For athletes, the benefits go beyond the studio
By Pete Gauvin
It wasn’t until I met Leigh Claxton that I understood why yoga on stand-up paddleboards is not just some contrived, photogenic exercise fad having its 15 minutes.
True, SUP yoga is the convergence of the hottest sport on water and the ever-popular big tent of yoga, but together they offer tangible and spiritual benefits that neither can offer in isolation.
Claxton, owner and chief instructor of OnBoard SUP, a stand-up paddle yoga outfit based in Sausalito, expressed why floating on water is the perfect medium for reluctant and experienced yogis alike, and why outdoor athletes in particular should give it a try.
“Balancing on a constantly moving object improves proprioception,” says Claxton. “When your floor, your surface is constantly moving around you, your body is constantly centering itself. The more your body automatically does that when you’re out mountain biking or skiing or trail running, the better your balance will be.”
Claxton was first exposed to the potential of SUP yoga a few years ago in Tahoe while working as an exercise physiologist specializing in head injury rehabilitation. A longtime yoga instructor, Claxton found that using paddleboards in rehab aided the recovery process.
It’s the same reason why SUP yoga offers benefits beyond those of studio yoga.
“A lot of time in a studio class people will rely on a strong side to get into a pose,” Claxton says. “On the water, it’s about staying centered rather than strength. The likelihood of pulling anything is a lot less and the slight movement of the board makes it easier to get into some poses. Splits are easier, for instance, because you can use the rocking motion of the board to help ease you into the pose.”
Claxton runs her classes six, seven days a week, weather allowing, out of the Sea Trek kayak and paddleboard center on Richardson Bay, and is looking to establish another more protected location in Larkspur as well. If the water is calm, classes begin with a 10-minute paddle out across the bay that serves as a nice warm-up. If it’s breezy and choppy they’ll stay in the protection of the harbor docks.
Wind and low tides can play havoc. “If it’s windy and choppy people can get wet and cold,” she says. “But we learn to adapt with nature.”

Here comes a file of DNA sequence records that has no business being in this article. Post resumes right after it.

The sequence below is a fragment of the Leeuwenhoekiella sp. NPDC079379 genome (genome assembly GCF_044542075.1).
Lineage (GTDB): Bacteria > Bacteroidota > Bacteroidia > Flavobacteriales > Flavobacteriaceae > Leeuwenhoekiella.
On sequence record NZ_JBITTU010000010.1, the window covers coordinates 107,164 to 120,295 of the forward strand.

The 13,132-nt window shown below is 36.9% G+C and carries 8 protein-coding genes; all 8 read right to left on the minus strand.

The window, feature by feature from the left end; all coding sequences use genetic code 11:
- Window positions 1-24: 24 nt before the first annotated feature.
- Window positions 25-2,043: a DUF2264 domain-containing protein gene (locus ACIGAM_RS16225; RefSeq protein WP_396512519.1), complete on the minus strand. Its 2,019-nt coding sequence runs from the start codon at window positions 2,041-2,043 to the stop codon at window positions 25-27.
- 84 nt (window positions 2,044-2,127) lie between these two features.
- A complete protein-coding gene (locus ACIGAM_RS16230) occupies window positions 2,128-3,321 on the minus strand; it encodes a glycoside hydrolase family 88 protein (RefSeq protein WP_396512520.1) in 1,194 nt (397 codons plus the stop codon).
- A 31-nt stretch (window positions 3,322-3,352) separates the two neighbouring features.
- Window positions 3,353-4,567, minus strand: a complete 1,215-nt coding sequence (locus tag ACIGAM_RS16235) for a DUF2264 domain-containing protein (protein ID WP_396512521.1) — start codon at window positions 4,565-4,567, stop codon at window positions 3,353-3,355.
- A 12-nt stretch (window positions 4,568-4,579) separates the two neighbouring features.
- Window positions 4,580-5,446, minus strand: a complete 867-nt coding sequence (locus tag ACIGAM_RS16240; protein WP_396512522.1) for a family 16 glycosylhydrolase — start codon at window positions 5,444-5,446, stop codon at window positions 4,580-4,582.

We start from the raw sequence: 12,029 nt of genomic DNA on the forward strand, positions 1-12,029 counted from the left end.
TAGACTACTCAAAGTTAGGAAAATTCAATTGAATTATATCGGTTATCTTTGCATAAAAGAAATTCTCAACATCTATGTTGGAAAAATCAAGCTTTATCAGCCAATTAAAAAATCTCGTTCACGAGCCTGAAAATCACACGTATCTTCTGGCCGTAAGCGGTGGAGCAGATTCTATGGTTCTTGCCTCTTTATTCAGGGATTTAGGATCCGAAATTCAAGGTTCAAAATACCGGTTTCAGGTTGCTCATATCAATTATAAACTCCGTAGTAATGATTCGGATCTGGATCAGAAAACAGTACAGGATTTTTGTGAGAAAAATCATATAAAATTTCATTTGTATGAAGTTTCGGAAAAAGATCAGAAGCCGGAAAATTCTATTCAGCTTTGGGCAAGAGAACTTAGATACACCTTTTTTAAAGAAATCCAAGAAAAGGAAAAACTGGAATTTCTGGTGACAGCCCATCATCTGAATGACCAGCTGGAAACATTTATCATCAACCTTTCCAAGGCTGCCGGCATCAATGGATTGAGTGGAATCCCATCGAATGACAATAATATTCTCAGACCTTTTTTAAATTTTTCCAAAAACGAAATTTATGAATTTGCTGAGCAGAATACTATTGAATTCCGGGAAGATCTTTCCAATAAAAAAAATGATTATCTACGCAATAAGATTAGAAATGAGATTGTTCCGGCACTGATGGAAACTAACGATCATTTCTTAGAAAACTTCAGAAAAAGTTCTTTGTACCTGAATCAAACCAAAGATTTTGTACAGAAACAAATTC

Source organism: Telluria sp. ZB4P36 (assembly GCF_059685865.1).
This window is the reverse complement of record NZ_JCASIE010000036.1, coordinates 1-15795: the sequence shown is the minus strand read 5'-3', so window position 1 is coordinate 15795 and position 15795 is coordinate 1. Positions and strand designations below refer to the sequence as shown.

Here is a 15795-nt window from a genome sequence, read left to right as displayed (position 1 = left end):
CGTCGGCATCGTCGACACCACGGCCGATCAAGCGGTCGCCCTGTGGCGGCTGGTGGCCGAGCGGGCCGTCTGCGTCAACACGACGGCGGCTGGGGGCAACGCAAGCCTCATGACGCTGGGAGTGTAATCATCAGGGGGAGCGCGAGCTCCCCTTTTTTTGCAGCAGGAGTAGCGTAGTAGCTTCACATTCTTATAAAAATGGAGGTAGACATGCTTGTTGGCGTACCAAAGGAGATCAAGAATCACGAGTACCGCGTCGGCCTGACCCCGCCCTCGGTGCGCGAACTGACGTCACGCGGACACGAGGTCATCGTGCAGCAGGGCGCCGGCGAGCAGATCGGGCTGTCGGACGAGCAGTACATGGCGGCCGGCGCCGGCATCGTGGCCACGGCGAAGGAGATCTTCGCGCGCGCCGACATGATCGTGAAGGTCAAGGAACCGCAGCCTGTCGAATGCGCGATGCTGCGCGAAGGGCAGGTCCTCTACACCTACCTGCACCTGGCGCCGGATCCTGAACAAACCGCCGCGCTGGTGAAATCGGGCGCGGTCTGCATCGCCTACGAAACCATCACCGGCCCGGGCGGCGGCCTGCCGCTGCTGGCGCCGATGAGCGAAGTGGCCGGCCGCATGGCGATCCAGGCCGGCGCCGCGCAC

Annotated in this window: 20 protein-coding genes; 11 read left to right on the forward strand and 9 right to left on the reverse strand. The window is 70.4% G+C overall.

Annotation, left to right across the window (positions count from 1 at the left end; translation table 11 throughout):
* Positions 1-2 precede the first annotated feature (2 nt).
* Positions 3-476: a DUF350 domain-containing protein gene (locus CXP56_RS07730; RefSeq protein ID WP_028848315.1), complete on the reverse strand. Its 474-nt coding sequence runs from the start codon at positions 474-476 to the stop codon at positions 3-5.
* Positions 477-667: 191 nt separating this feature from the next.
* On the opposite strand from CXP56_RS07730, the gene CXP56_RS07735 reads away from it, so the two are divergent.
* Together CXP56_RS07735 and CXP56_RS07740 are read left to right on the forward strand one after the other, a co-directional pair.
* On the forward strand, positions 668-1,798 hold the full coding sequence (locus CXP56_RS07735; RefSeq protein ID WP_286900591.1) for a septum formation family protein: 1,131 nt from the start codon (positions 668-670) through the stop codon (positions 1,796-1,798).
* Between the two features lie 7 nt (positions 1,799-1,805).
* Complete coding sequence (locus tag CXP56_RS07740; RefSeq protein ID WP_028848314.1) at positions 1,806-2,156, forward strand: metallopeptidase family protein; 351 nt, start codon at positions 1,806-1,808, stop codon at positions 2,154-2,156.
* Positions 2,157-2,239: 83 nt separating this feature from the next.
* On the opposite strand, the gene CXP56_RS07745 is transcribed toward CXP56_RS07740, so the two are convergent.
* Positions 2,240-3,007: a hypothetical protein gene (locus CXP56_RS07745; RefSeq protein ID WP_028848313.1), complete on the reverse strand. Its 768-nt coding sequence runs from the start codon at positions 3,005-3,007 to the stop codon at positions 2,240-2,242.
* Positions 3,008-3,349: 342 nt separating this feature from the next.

What are the toughest poses (asanas) on an SUP board?
“Anything that’s not vertically centered,” says Claxton, like a side-angle plank (Vasisthasana) or a triangle pose (Trikonasana). “Anything that throws the centerline off the board is going to be more difficult.”
While Claxton’s classes are about 80 percent women, she has seen growing interest among men. “A lot of guys will do this kind of yoga rather than going to a studio,” she says.
Her classes have become so popular that she now has six instructors working with her. Since she teaches a training and certification program for SUP yoga instructors she has a good pool to pick from.
Claxton has spent a lot of time figuring out which boards to use. She currently uses two different boards in her program depending on a person’s size and skill: a 10’6” Surftech and the 11’4” Boga Yoga, a board specifically designed for yoga with a soft flat top, a place to stow the paddle, and plenty of volume for stability and buoyancy.
Down the coast, the SUP Shack at the Santa Cruz Harbor is expanding its SUP yoga class offerings this summer (an introductory class is offered Monday evenings at 5:30 for $19) and uses the Boga Yoga boards as well.
“It’s not just about striking a pose on a board. It’s about getting in tune with the water,” says owner Trudie Ransom. “We keep our classes pretty small (no more than six) and mix it up with plenty of paddling to stay warm and incorporate the elements of nature. Isn’t that the spirit of yoga?”
If the idea of balancing on a board in cold water is still intimidating, Covewater Paddle Surf in Santa Cruz offers SUP yoga classes in a 78-degree pool ever Friday evening at the Simkins Swim Center. The one-hour classes begin at 6 pm and cost $12.
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